The Supreme Court Has Made It Clear

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This is the fourth, and final, substantive judgment in this litigation. ] CSIH 77, also upheld the lawfulness of MUP. The SWA’s appeal was perhaps inevitable, but after a hearing in July 2017, the final judgment has largely confirmed the findings of both Scottish courts that the policy could be justified on the basis of the protection of public health. Much of the Supreme Court judgment contains an, at times detailed, analysis of the public health evidence presented to justify the introduction of MUP. The CJEU addressed the appropriate time frame for the assessment of a measure and Lord Mance similarly adopted a permissive attitude to the question. ‘refine the aims advanced and to demonstrate that, on the material now available, the proposed measure is justified, even if it only meets an aim which is narrower than, but still falls within the scope of those originally advanced’. Lord Mance opened with a consideration of the guidance set out by both AG Bot and the CJEU in relation to justification and the proportionality of restrictions under EU Law.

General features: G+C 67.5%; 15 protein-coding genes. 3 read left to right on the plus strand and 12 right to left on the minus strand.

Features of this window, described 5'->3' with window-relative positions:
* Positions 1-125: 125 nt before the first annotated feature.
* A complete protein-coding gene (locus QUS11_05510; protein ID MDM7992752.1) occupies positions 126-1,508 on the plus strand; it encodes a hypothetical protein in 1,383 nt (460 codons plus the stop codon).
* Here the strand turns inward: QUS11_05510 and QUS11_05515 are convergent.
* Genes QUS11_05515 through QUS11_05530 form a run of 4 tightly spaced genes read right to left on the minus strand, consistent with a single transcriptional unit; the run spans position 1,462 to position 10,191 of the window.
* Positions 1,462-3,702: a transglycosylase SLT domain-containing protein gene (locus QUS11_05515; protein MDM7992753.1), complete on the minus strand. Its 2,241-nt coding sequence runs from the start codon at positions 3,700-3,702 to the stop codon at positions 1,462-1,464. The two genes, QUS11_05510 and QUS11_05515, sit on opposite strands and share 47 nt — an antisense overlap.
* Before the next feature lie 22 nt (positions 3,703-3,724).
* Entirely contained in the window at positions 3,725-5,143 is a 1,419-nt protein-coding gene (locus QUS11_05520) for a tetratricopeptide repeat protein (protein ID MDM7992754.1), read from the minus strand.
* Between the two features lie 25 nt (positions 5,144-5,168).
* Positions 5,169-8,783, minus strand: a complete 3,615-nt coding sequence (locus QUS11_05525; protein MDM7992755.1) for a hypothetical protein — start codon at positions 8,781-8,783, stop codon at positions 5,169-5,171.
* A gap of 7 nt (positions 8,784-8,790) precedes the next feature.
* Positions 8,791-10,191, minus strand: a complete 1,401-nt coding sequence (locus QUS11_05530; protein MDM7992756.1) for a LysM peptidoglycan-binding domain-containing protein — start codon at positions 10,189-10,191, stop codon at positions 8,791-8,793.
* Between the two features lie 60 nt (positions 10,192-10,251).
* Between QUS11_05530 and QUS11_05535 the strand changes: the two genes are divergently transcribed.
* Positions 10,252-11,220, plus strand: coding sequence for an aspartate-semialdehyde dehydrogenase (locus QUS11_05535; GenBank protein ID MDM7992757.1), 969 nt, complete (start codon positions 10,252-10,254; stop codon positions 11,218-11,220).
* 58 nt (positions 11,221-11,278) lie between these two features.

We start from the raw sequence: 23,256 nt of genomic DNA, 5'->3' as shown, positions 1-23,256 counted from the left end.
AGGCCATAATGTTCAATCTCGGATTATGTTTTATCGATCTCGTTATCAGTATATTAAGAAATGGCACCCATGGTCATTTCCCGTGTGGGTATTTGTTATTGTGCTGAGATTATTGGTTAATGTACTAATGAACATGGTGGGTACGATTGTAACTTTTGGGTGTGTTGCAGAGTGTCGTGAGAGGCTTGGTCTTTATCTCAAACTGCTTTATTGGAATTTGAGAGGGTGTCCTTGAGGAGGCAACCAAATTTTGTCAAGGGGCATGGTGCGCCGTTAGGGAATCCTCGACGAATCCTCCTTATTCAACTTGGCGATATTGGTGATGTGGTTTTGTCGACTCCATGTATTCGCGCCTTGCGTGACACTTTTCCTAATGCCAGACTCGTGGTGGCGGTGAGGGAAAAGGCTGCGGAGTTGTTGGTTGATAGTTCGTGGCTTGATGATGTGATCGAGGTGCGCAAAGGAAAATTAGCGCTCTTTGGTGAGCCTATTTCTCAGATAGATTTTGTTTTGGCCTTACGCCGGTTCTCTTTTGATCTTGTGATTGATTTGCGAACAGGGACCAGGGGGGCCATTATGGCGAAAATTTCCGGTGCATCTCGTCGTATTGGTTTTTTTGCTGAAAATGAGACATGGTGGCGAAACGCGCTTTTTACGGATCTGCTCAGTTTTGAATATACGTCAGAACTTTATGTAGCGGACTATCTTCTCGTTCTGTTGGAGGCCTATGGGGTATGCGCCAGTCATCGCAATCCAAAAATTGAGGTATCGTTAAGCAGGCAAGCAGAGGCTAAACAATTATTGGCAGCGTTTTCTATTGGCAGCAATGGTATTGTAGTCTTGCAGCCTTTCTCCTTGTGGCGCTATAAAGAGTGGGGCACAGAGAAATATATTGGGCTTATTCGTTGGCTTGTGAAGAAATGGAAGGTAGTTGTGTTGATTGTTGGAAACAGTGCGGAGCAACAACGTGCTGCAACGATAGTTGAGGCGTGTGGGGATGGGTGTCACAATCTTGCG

‘can it be that, provided an objective is reasonable and can only be achieved in one way, it is irrelevant how much damage results to the ordinary operation of the EU market? ]. This rejection of a ‘balancing’ approach between the competing values of health and the market was important. The final decision on proportionality – after consideration of the new evidence and argument before the Supreme Court – was clear. ‘A critical issue is, as the Lord Ordinary indicated, whether taxation would achieve the same objectives as minimum pricing. This conclusive finding that MUP is the most effective way of targeting a particular pattern of problem drinking in Scotland reflects the same analysis of the evidence by the Lord Ordinary and Lord President in the Court of Session. The other key point that Lord Mance went on to make concerned the respective roles of the Scottish Parliament, in setting health policy priorities, and the court, in assessing the proportionality of a measure. As the ‘balancing’ approach, suggested by AG Bot, had ready been rejected it is perhaps not surprising that Lord Mance restricted the role of the court.